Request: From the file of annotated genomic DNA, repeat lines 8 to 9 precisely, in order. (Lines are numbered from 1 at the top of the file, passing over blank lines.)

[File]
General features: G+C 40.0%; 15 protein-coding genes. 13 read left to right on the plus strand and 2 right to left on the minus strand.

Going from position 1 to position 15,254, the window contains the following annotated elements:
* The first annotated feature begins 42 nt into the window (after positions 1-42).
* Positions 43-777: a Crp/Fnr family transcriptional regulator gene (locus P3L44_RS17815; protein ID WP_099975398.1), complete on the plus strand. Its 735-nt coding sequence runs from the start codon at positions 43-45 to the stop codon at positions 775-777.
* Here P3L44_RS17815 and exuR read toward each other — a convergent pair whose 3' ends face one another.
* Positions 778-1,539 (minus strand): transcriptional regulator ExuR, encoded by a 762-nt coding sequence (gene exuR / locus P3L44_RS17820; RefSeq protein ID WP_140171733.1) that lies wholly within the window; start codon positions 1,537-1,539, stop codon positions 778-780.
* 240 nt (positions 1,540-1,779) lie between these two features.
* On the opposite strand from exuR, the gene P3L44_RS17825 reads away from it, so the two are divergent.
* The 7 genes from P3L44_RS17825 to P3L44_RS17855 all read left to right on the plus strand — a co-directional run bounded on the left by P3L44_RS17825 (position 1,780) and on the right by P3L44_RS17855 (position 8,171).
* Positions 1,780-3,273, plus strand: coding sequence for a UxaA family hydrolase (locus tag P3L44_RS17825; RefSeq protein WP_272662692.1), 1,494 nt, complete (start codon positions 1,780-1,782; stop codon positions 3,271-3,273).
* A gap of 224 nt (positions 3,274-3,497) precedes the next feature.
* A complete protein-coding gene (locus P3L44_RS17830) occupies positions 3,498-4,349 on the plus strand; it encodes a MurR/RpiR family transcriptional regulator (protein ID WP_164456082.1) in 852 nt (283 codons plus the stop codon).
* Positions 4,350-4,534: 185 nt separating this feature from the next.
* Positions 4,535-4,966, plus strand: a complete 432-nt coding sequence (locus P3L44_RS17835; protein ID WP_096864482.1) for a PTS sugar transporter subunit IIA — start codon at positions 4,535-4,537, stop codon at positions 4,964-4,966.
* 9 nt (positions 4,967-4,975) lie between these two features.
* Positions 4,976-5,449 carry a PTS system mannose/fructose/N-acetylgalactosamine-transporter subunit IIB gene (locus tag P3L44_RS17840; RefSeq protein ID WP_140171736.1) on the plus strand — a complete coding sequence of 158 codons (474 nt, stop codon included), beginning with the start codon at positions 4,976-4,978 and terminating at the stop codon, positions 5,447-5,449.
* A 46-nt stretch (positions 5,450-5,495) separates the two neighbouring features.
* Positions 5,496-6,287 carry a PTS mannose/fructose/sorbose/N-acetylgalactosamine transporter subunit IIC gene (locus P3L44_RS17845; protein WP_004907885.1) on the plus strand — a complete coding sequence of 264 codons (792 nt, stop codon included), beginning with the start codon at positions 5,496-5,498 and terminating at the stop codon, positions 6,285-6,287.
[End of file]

* On the opposite strand from exuR, the gene P3L44_RS17825 reads away from it, so the two are divergent.
* The 7 genes from P3L44_RS17825 to P3L44_RS17855 all read left to right on the plus strand — a co-directional run bounded on the left by P3L44_RS17825 (position 1,780) and on the right by P3L44_RS17855 (position 8,171).